Institutions are sluggish when it comes to investing in human resources. Many colleges and universities eschew data-driven business and funding models, continuing instead to deploy traditional business processes that are rigid and unresponsive (see figure 5).

Bar graph showing the percentage of respondents who 'Strongly disagree or disagree' (Disagree) and 'Agree or strongly agree' (Agree) for each statement.  My institution is agile when it comes to investing in technology: Disagree 38%, Agree 36%. My institution differentiates itself through its use of technology and data: Disagree 43%, Agree 30%. My institution is agile when it comes to investing in core institutional functions: Disagree 39%, Agree 27%. My institution has developed a new business and funding model that relies on data-driven decision-making: Disagree 43%, Agree 27%. My institution has a sharp focus on user-centered design: Disagree 41%, Agree 22%. My institution exhibits flexibility and agility regarding business processes: Disagree 49%, Agree 21%. My institution has developed a new business and funding model that relies on technology that is continually changing: Disagree 52%, Agree 18% My institution is agile when it comes to investing in human resources: Disagree 55%, Agree 17%.
Figure 5. Institutions: Human resources, business and funding models, and business processes




Institutions are lagging in their employment of data platforms, specifically in the areas of administrative tasks, student well-being, and student achievement (see figure 6).

Bar graph showing the percentage of respondents who 'Strongly disagree or disagree' (Disagree) and 'Agree or strongly agree' (Agree) for each statement.  My institution has established data standards for use by all stakeholders: Disagree 47%, Agree 27%. My institution has common data definitions and broad agreement on the meaning and the quality of the data: Disagree 47%, Agree 26%. My institution has well-defined, agreed-upon, and timely data to support data-driven decision-making: Disagree 46%, Agree 21%. My institution employs rich data platforms to drive automation and pattern recognition for student achievement: Disagree 53%, Agree 18%. My institution employs rich data platforms to drive automation and pattern recognition for student well-being: Disagree 62%, Agree 16%. My institution employs rich data platforms to drive automation and pattern recognition for administrative tasks: Disagree 65%, Agree 16%.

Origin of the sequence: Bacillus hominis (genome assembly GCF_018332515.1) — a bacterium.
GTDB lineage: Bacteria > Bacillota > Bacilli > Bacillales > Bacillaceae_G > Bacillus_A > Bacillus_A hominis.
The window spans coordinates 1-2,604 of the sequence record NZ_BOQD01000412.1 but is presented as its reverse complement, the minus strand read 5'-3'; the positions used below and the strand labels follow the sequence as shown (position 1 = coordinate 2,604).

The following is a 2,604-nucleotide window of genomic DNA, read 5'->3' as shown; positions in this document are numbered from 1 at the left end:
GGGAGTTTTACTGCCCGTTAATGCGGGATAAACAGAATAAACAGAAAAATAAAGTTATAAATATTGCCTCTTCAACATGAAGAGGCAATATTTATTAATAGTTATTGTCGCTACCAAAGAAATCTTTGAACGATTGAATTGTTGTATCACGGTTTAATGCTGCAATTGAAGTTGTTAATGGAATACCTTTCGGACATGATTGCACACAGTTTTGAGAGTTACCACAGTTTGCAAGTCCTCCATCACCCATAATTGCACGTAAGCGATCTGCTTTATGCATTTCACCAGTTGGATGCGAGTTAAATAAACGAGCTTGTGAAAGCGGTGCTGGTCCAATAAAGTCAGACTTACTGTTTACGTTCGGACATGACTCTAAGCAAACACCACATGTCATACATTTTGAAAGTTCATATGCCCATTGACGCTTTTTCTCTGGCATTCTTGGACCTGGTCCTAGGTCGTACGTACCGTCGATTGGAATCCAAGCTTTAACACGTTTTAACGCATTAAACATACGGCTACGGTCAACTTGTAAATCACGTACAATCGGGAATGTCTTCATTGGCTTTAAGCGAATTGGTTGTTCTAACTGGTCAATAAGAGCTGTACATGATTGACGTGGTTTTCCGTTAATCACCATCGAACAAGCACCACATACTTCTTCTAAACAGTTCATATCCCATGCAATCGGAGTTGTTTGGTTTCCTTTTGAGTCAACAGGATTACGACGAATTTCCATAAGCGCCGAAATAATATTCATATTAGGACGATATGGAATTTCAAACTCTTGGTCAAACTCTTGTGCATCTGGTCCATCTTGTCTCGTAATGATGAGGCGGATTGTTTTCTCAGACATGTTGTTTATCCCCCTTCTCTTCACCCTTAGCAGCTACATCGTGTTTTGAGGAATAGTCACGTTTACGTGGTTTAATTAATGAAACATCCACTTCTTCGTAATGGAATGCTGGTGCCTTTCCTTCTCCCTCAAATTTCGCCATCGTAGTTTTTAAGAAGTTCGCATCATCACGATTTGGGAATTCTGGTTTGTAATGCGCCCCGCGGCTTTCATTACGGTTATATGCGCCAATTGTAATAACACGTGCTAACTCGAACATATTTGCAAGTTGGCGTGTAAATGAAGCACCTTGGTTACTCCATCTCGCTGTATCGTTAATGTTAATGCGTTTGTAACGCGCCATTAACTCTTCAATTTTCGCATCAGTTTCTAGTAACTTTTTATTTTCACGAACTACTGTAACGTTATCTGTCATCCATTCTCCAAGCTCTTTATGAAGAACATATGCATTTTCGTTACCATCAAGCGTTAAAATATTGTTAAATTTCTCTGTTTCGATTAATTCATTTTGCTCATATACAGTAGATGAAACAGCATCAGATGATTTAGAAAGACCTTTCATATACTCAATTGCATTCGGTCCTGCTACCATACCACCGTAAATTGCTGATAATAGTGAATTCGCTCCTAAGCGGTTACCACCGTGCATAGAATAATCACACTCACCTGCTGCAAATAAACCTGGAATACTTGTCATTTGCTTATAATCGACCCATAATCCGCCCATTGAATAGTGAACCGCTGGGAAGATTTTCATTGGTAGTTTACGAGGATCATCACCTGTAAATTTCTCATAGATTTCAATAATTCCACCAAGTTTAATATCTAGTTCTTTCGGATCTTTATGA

Figure 6. Institutions: Employment of data platforms

Are the Necessary Supports in Place?

Higher education institutions are:

  • Advancing new strategies to effectively meet 21st-century challenges and opportunities,
  • Actively innovating through institution-wide goals and ambitions, and
  • Moving away from risk aversion and toward change and risk management (see figure 7).
Bar graph showing the percentage of respondents who 'Strongly disagree or disagree' (Disagree) and 'Agree or strongly agree' (Agree) for each statement.  My institution is advancing new strategies to effectively meet 21st-century challenges and opportunities: Disagree 19%, Agree 49%. My institution is actively innovating through institution-wide goals and ambitions: Disagree 22%, Agree 48%. My institution is moving away from risk aversion and toward change and risk management: Disagree 25%, Agree 44%. My institution provides incubators for exploring and piloting innovative approaches and new sources of revenue: Disagree 37%, Agree 40%. My institution is defining and actively responding to digital transformation goals: Disagree 33%, Agree 38%. My institution has strategic goals based on user experience: Disagree 32%, Agree 38%.
Figure 7. Institutions: Supports for Dx